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BLIZZARD: What Trump Should Look for in a Running Mate

Republicans are focused on whom Donald Trump will select as his running mate. Trump has given some hints, stating loyalty and ideological agreement as critical determinants. And he has ruled out a few names, such as Vivek Ramaswamy.

As the Republican convention approaches, pundits will try to answer the question. Several names are mentioned as potential vice-presidential picks, but Trump should select someone young and without presidential aspirations.

Polling has indicated that most Americans do not want a Trump/Biden rematch, concerned about the ages of both candidates —  Biden 81, Trump 77. When many Americans are unhappy with the candidates, it suggests they want someone new and younger.

These concerns create an incentive for Trump to select a running mate who can appeal to a younger generation. The decline in youth planning to vote this cycle saw sharp declines among Republicans and independents. Selecting a younger running mate could potentially alleviate these voters’  concerns.

While there is a debate over the advantages a vice-presidential nominee brings to a ticket, there are examples of the vice-presidential candidate harming a campaign. For example, when John McCain selected firebrand Sarah Palin in 2008, he lost 2.1 million votes as a result, according to a Stanford study.

The key is to find a balance between image, experience and ideology. The 2016 election suggests that if the presidential nominee is seen as moderate, a more conservative running mate might be the answer. And vice versa if the nominee is more conservative.

There is another factor Trump should consider. He should select someone who will not run for president in 2028. The United States does not need a vice president waiting and planning for four years so they can have their shot at the White House. Trump’s potential vice president needs to fulfill the duties ascribed in the Constitution, advise the president, and represent the administration and the United States, without thinking of ways to position themselves for a potential White House run.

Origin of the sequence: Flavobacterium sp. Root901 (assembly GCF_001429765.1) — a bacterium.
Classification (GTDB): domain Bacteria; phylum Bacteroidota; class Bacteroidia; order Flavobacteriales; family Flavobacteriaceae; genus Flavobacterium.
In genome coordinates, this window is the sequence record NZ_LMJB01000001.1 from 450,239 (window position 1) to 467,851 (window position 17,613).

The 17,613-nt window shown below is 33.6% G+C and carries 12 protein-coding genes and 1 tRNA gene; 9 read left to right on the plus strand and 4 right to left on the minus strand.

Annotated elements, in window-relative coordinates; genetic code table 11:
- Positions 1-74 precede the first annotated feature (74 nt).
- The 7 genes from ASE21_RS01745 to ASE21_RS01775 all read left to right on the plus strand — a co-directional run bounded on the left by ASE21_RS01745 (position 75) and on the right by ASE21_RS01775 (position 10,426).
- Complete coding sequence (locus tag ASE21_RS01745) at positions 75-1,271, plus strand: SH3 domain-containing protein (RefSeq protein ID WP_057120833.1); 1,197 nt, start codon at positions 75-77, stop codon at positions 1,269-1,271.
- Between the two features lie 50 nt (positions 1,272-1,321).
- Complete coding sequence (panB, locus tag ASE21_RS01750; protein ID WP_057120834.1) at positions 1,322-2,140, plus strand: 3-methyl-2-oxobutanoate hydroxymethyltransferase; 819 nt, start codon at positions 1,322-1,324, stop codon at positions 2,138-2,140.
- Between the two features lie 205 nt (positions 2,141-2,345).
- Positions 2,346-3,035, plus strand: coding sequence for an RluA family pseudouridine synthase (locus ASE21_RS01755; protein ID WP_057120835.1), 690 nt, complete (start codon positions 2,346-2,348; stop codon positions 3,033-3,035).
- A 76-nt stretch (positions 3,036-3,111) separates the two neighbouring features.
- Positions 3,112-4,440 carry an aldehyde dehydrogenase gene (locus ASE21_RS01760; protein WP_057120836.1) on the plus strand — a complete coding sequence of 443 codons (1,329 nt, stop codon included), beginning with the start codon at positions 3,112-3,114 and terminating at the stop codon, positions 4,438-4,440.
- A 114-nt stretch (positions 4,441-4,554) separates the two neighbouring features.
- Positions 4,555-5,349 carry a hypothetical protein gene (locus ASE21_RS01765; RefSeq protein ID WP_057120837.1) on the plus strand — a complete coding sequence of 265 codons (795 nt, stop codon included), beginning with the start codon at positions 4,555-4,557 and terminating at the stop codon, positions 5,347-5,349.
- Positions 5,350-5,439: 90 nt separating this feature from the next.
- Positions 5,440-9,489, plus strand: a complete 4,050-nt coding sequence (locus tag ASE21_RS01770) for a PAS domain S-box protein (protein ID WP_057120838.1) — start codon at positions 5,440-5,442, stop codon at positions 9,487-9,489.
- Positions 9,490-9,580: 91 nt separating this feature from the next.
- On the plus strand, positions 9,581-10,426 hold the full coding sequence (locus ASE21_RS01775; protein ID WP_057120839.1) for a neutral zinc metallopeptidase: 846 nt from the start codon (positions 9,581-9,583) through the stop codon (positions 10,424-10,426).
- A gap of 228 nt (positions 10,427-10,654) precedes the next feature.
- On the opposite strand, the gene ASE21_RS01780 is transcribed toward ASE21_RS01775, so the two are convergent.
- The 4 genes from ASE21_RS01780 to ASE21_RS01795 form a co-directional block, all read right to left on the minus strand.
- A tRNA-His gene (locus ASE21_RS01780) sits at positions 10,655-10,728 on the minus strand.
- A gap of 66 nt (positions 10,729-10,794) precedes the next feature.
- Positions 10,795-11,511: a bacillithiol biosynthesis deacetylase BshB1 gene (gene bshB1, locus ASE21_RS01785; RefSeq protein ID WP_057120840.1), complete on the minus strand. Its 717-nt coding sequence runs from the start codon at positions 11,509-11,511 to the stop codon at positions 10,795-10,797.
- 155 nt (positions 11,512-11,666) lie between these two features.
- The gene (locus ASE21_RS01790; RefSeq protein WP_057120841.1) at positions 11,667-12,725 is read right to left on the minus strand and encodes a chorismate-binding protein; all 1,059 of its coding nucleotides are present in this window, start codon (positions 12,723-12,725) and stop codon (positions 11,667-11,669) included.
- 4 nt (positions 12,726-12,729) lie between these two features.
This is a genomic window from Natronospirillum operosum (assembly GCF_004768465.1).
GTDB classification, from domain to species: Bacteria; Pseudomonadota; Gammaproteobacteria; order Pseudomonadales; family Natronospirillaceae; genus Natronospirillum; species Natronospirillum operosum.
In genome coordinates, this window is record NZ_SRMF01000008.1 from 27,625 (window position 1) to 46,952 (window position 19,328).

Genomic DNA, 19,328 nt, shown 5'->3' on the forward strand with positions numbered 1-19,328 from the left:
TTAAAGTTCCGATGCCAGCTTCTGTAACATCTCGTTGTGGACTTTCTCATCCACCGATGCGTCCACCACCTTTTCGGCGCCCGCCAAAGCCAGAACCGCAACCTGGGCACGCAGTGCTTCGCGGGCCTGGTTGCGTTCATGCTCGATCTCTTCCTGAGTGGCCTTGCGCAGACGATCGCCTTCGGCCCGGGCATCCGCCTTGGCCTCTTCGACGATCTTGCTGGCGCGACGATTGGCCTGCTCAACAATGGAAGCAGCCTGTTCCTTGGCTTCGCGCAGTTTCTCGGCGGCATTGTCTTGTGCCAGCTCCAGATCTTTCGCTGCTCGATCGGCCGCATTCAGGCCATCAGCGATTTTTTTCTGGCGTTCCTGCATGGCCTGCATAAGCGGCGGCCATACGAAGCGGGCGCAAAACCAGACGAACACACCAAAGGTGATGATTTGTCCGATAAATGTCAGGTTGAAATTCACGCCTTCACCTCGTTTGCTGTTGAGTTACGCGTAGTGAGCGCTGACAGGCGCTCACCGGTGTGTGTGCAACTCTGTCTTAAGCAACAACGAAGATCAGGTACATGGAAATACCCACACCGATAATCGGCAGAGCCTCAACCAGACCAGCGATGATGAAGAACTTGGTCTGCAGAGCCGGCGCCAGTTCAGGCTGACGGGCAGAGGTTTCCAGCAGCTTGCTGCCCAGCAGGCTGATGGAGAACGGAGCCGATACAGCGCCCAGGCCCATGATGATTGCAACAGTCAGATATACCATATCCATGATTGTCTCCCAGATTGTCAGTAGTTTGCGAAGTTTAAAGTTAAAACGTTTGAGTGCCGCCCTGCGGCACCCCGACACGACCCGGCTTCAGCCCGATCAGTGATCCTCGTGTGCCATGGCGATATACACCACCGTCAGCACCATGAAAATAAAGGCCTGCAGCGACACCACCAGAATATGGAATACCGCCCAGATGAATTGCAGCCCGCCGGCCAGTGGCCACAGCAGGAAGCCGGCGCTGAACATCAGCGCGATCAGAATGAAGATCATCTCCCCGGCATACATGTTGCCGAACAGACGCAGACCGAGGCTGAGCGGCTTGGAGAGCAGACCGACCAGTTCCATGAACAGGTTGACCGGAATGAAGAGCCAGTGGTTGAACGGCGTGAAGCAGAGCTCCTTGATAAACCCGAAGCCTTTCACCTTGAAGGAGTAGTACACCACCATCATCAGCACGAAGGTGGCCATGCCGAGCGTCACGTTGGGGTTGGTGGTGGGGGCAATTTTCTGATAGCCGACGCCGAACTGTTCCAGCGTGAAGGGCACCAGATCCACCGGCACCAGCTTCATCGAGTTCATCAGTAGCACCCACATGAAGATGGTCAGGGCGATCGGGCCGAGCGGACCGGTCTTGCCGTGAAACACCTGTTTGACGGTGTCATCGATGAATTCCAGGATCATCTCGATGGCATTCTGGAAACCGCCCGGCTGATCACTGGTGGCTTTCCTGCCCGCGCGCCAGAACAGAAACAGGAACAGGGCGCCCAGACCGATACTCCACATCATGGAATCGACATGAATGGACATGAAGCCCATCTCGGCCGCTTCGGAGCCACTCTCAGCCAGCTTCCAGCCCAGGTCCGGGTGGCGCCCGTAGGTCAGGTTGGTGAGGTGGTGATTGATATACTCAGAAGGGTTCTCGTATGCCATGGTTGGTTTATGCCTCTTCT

Has Trump mentioned any names that fit the criterion? Not really.

In February, Trump mentioned South Carolina senator Tim Scott and South Dakota governor Kristi Noem as potential running mates. Both are good answers to the age question, as Scott and Noem are in their 50s. Both also provide racial and gender diversity. However, Scott ran for the 2024 Republican nomination and has some presidential ambition. Noem, on the other hand, did not run for president, and she did say, “Why run if you can’t win.” This may indicate she has presidential ambition and, therefore, would not be the vice-presidential candidate.

Ben Carson is another name that has been mentioned. Carson was one of Trump’s Cabinet secretaries, and he would provide racial diversity for a party trying to appeal to a more diverse electorate. While Carson did run for president in 2016, he does not appear to have much presidential ambition anymore.

Carson is also soft-spoken, which would bring balance to Trump, who is more fiery. All of these factors would make him an ideal running mate. However, Carson is only a few years younger than Trump and probably would not tame the anxieties about Trump’s age.

For the sake of the Republican Party, Trump’s running mate should be there and leave when Trump’s time is up. The next vice president should be someone who doesn’t want the job and doesn’t want to run for president. We need new leaders, and the next president and vice president should clear the way for new, dynamic candidates to enter the arena.

This is what Republicans should look for in the vice-presidential nominee.

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